"You look fantastic," a fellow office-dweller stopped me mid-coffee pour. "I’d never have the balls to do it, but you look amazing."
I’d never been privy to my colleague’s ladyparts, but I’m pretty sure she does not, indeed, have balls. Nor do I, which is why I was surprised to hear that I’d recently grown a pair.
What, you must be wondering, did I do to earn these brave ladyballs? Ink a prominent tattoo on my face? Add a bionic limb that would somehow solve world hunger?
I cut my hair.
Yep. I cut off long locks I was bored with, for the short do favored by famous women like Audrey Hepburn, Mia Farrow, Linda Evangelista, Gwyneth Paltrow, Michelle Williams, Ginnifer Goodwin, Anne Hathaway, Robin Wright, and Charlize Theron, to name just a few.
By sitting in that barber chair at Rudy’s, I joined a brave bunch, baring the backs of our necks to the scrutiny of society, laughing in the face of long-haired femininity.
I was mostly bored, but a part of me also wondered if I was hiding behind my pretty hair. If I could still be pretty and attractive with a "boy-cut."
My boyfriend told me immediately that it was hot, and super stylish. And then referenced Tinkerbell twice. That’s ... cute, right? But while I like fairies, I don’t exactly view them as hot. And started to wonder if / why my boyfriend might.
Me: "So, you have a Tinkerbell fantasy?"
Him: "Not yet. Kind of a steric hindrance issue there."
Me: (Furiously googling steric hindrance.)
Me: (Reading the most basic definition of steric hindrance on Wikipedia and still not understanding what he meant.)
Me: "Umm ... what?"
Him: Scientific term for when things won’t fit because of dimensions.
Me: (Still reading about chemical reactions. Thinking that he means there’s no longer space for chemistry with me now that I cut my hair?)
Him: I do have a Wonder Woman fantasy, though.
Me: (Inwardly crumbling, as my former do actually DID resemble Wonder Woman’s).
I decided I didn’t want a text to tell me that my boyfriend was that shallow and only loved me for my hair, so I waited til I returned home from my work trip, groomed myself as best I could, and took him to coffee, where I explained how the Wonder Woman comment made my short-haired self feel a wee bit un-Amazonian.
Boyfriend was BAFFLED. He had been trying to make a "science joke" (apparently there are such things) about Tinkerbell being too small to have sex with.
I laughed til I cried. And I panicked that my understanding of who I am, and what it means to be feminine, could be so fragile.
But it is, partly because I was born on planet Earth, in the United States of Advertisers pushing beauty products. And, when I posted a photo of my haircut, I got comments from even the most feminist of women telling me how brave I was. Stopping in the hair aisle of Target to choose a new color to compliment my short do, a 20-something took one look at me, and unasked, said, "I wish I had the guts to go that short."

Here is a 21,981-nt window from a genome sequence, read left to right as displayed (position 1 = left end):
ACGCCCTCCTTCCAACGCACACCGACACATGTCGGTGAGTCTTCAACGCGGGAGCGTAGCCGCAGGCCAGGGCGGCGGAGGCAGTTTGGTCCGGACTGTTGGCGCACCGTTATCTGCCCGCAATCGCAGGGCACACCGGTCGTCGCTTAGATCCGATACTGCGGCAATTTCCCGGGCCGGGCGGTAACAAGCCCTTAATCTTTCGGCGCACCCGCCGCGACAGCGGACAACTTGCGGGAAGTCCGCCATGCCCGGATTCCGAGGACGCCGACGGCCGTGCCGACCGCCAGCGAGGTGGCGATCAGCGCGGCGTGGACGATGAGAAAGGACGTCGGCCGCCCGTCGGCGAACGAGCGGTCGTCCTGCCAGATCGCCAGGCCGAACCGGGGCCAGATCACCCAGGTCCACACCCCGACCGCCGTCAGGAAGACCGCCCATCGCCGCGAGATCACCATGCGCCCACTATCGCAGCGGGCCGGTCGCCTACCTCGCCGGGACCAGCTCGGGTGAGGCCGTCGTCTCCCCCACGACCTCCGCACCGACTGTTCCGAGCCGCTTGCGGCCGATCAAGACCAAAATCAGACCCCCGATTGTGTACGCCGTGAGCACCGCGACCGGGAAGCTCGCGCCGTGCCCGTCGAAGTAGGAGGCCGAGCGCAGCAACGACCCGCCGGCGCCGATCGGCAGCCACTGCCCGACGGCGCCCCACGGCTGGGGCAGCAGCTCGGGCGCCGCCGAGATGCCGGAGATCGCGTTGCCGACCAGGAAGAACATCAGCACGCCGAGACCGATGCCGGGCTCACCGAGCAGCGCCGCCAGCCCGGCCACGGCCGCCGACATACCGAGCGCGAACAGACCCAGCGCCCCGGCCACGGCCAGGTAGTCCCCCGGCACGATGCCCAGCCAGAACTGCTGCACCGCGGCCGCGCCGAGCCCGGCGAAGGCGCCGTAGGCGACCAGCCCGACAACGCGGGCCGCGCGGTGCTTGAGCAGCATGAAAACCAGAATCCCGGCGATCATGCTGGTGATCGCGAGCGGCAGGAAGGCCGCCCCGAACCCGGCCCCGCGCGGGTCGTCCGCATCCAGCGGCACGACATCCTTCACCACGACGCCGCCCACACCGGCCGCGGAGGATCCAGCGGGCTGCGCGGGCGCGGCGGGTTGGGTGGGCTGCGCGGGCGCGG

Even little girls are already aware of what ladyhair *should* look like. Glennon Doyle Melton of Momastery posted this on Facebook:
Tish: Mom,I saw on TV that when your hair looks all bad like that, you can say it's "beach hair"and you don't have to be embarrassed.
Me: Kay. Well, I'm not embarrassed of my hair.
Amma: Mommy, that's vewy bwave of you.
So, while I dig in to what society has told me about how I should look, and why it’s so brave to buck that trend, and whether men are still going to look at me, and why I CARE if men look at me, I’d like to talk about what it means to be a brave woman.
When I think of the brave people in my life, I think of those who are open, honest, and vulnerable with their emotions. People who are scared when facing a challenge, and admit it, and ask someone, sometimes in just a wee whisper, for help.
I think about the woman whose best friend or sister has lost her hair from cancer treatment, and shaves her head in solidarity. But the truly brave woman? The one FIGHTING FUCKING CANCER, who doesn’t give up. The mom who admits a terrible, no good, really bad day, and still wakes up in the morning and tells her kids she’s proud of them, and pursues her goals in life, to show her kids what it means to live life out loud. The women I work with in Congo, who, in the face of poverty, horrifying violence, and daily degradation, wake, attend literacy classes and learn to farm and make clothes and baskets to sell to earn income to feed their kids.
With long hair, short hair, green hair, grey hair, or no hair.
Language matters, and with my close friends, I've asked them to question why they're saying I've got "balls" (why do we still refer to male genitalia for boldness?) to cut my hair. Please don't call me brave because I went with a new do that tons of actors and models have worn before me. I want to be brave, not because I cut off a braid, but because I am living life without worrying what others think.